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If you’re wondering if you require income protection insurance, there are a few key questions you need to ask yourself. Start by looking at the below expenses, and calculate how much they would cost you on a month to month basis.

  • Household expenses (e.g. groceries, electricity, water bill, etc.)
  • Home loans
  • Credit card and other debts (e.g. car loans)
  • School fees

The above doesn’t even factor in lifestyle expenses that help you maintain your existing quality of life (e.g. going to the movies, sports club memberships, etc.) Now, consider the additional cash you’d have to pay to help fund recovery/healthcare costs if you were ill or injured. Perhaps you have some health insurance to tackle this burden but keep in mind there are annual premiums, claim limits and excesses/co-payments to account for.

Next, check if you have total and permanent disability (TPD) cover, trauma insurance, or life insurance. Would any of the products pay out a claim if you were out of work for months or years at a time?

And if – after answering those questions – you think to yourself ‘I might struggle to afford all that’, the outcome is clear: it may be wise to consider income protection.

Who can benefit from income protection?

  • Those in debt. Whether it’s a mortgage or a large pile of credit cards, it may be worth insuring your income to make sure your debt doesn’t snowball.
  • Single income households. Income protection can help you take care of yourself in the short term, especially if you’re living on your own.
  • Self-employed/business owners. Would your business struggle if were unable to work? Income protection may assist you in paying off small business loans and other expenses while you recover.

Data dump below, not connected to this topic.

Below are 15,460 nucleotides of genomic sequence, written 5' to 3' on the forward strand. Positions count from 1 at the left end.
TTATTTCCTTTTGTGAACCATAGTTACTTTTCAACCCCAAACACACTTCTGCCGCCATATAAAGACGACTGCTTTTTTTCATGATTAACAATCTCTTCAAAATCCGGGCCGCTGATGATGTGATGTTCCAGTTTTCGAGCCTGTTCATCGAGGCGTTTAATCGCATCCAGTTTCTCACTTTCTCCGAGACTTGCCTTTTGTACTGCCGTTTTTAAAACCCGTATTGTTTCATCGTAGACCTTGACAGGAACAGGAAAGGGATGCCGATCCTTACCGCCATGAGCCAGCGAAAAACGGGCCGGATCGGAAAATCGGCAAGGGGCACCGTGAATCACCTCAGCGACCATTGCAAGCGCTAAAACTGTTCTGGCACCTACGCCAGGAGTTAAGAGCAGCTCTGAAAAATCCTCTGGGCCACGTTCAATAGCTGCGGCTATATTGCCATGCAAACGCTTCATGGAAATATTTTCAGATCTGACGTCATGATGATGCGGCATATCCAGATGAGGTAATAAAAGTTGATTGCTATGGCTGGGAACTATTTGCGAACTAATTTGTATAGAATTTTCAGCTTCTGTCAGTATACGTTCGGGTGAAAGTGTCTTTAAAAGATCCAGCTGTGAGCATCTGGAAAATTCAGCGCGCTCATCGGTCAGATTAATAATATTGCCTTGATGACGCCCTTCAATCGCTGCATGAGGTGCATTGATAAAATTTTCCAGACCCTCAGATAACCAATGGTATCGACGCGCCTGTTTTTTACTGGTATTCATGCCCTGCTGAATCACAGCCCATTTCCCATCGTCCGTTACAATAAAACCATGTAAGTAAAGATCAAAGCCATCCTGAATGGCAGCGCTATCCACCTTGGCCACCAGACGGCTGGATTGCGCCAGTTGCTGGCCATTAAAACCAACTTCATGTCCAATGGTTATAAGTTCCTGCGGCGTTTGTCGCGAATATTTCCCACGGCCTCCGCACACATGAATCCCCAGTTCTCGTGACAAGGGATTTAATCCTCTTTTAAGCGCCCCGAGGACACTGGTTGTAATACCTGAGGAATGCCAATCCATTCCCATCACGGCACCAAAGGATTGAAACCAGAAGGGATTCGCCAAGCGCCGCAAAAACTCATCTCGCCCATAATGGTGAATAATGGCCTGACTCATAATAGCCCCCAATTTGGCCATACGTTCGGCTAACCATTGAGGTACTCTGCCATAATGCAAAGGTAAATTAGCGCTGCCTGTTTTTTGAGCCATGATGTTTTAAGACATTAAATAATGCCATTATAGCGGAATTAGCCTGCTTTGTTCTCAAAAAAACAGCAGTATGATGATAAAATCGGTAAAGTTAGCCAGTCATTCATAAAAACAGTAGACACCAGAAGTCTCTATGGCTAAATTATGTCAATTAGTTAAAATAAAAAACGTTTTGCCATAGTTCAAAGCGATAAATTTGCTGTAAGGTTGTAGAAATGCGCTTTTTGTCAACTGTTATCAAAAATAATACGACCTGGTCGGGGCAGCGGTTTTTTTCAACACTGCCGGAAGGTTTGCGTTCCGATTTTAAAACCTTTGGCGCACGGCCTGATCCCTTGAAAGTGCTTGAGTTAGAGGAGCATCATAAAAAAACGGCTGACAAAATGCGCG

• Anyone who doesn’t qualify for work cover. Or, anyone whose expenses exceed would compensate them with.
  • Tax-savvy Aussies. Did you know that income protection premiums may be tax deductible? So long as you don’t pay your premiums through your superannuation (i.e. before tax), you may be able to reduce your taxable income. The amount will depend on your marginal tax rate, your income, and several other factors.

What’s the difference between income protection and…

  • Life insurance pays a lump sum of cash in the event you either pass away or are diagnosed with a terminal illness. Income protection may pay a death benefit in the event the person who holds the policy dies, but its main function is to insure your income – not your life.
  • Total and permanent disability (TPD) insurance pays a lump sum of cash if you become permanently disabled, and will be unable to work because of illness or injury in either your own or any other field ever again. The key difference is that TPD generally pays a one-off cash benefit if you become disabled. Income protection covers you for time off work, where you receive a benefit for a period of time (or, in the case of some policies, a lump sum benefit).
  • Trauma insurance pays a lump sum of cash if you fall ill or are seriously injured, and cannot work for a period of time. It’s probably the most similar to income protection, but the difference is that it pays a lump sum cash benefit once, and is typically for serious medical conditions (e.g. cancer, stroke).
  • Workers’ compensation pays a cash benefit in the event you are injured or become sick because of your work. It should cover both wages and healthcare expenses. Getting a workers’ compensation claim doesn’t mean you can’t claim on your income protection, but it may mean you receive a reduced insurance benefit (i.e. you’ll probably receive less money each month). Head to the Fair Work Ombudsman website to learn more about workers’ compensation.

Some of the above products share similarities, which just means you can shop around and see which product may be more cost effective, or cover more health conditions.

Interestingly, ABS notes that nearly two in five Australians who suffered a workplace injury or illnesses in 2013/14 received no financial assistance. Workers’ compensation is a fantastic initiative, but it doesn’t cover everything. What if you’re on a beach holiday and have a nasty fall on some cliffs, injuring your leg and preventing you from working? It didn’t happen at work, so your only recourse would be to review your insurance.

If you’re uncomfortable with the idea of paying for big expenses in a time of crisis, compare income insurance today.

The information provided here is general only and does not consider your personal objectives, financial situation or needs. Before you decide to purchase a product, it is important to read the relevant PDS.

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